• Reply 99 of 106
    cnocbui said:
    badmonk said:
    cnocbui said:
    Well I said it would be billions rather than SOG's ludicrous millions.

    I hope the final outcome is that Apple eventually have to cough up.  They have over $200 Billion in the bank because they are worlds biggest and most effective tax avoider.  I hope this is just the start of all the other multinational tax dodgers finally getting what's coming to them.

    Of course the situation Apple finds itself in is all the fault of the US government, not Ireland or the EU as it is US tax legislation that allows US companies to indefinitely defer tax repatriation while pretending to their host countries their tax is payable in the US.
    What are you cnocbui?  a burrowing troll insect?  you do know Apple is the largest corporate taxpayer in the United States and has been in the top three for the last few years.
    I am an Irish taxpayer who is slightly annoyed at paying tax to my government that I calculated is at an effective rate 2,226% higher than Apple does.  However, it would seem that I was being overly generous in calculating that rate as I had assumed Cook's 2% was the rate.  In 2014 Apple's tax rate was calculated by the Competition Commission at 0.005%, so that means my tax rate was actually 891,200% times higher than Apple's (why don't they just make it a million times higher just to rub it in?).  I would be happy if Apple was paying tax at the rate it should - 12.5% - even though that would still mean my effective tax rate was nearly 4 times higher than Apple's.

    I don't really care what tax Apple pays in the US.  If I was a US taxpayer, I would be more concerned about the rate at which Apple was paying tax, not the dollar amount.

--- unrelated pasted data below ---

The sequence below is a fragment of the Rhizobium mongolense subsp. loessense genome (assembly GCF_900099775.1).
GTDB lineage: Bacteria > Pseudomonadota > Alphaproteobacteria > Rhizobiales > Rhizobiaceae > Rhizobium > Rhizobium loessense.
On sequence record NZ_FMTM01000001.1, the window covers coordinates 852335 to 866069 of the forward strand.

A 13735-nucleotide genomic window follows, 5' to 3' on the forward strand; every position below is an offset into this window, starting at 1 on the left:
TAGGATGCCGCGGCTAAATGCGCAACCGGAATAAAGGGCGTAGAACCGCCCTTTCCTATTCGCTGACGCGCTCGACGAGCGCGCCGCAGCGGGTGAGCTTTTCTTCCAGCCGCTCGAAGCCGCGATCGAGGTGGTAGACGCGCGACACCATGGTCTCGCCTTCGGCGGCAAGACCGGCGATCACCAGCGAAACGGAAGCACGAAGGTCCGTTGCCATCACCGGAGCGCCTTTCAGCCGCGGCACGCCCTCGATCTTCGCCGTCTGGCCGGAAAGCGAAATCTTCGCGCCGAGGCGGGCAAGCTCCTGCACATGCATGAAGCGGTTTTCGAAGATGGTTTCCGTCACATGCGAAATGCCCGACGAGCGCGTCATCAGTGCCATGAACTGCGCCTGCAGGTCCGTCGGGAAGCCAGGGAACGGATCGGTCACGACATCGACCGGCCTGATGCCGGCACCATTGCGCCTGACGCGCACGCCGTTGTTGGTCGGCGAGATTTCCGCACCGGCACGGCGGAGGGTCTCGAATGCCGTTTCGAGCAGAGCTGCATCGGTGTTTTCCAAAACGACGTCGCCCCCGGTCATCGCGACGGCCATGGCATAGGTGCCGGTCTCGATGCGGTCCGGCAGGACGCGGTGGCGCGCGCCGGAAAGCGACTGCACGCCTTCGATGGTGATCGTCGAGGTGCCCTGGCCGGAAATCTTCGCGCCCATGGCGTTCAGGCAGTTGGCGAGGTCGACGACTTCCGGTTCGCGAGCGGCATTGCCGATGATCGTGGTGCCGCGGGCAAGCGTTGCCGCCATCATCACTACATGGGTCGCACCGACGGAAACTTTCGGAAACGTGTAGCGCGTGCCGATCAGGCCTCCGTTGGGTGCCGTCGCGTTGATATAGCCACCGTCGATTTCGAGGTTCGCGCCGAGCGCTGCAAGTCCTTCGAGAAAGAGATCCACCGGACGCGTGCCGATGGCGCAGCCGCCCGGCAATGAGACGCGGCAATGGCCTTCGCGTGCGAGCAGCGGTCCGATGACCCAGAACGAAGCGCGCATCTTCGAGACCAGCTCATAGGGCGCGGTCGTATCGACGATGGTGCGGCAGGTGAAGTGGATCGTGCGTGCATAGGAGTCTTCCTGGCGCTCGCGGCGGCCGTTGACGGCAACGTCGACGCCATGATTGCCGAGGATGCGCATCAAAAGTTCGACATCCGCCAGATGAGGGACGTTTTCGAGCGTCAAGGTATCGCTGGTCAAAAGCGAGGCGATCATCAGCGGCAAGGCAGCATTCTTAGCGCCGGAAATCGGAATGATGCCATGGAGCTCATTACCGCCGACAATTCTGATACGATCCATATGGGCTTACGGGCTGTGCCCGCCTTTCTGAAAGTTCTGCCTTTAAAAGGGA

While slightly annoyed that you bear an admittedly onerous individual tax burden, placed on you by your sovereign, are you also somewhat appreciative that the largest hi-tech company in the world decided to repeatedly invest in your country, providing jobs, stimulating economic growth and lending Brand prestige, through a lengthy period of crisis when economy and financial future were in tatters?  Have you always resented the tax environment that attracted Apple's enormous investment there -- or do you only feel that way now?
    Please understand that I don't intend for the question to sound hostile. Really just taking the temperature of a concerned party, when asked to consider the long view on this relationship between sovereign and International Corporation. If you think I have the narrative wrong, please tell.  There is much to consider and I honestly haven't yet come to my own conclusions about this ruling. 
    latifbp
  • Reply 100 of 106
    slurpy said:
    What a laughable fucking ruling. 

    http://www.apple.com/ie/customer-letter/
    I wouldn't yet laugh all the way to the bank unless it's to get $14.5  billion out to pay this tax bill. Large corporations (such as Apple) have been playing this game since "trickle down" Regan era began. The idea is to stash it away tax free and use it as a carrot to get a nation like the USA to lower the corporate tax rate on profits earned overseas. If governments cave in and say lower that tax rate from 35% (my small company pays 47%)  down to 10% or lower then the cycle begins again with future profits held up in tax haven countries until the next deal is made. We are all expected to pay taxes and companies are no different. People that defend Apple no matter what need to do some research into corporate tax laws to see how and why companies like Apple play this game. If these tax shelters were eliminated this tax money would go to the home nations and be used for what is intended not to buy back stock and fatten executive bonuses.  
    singularitycnocbui
Sign In or Register to comment.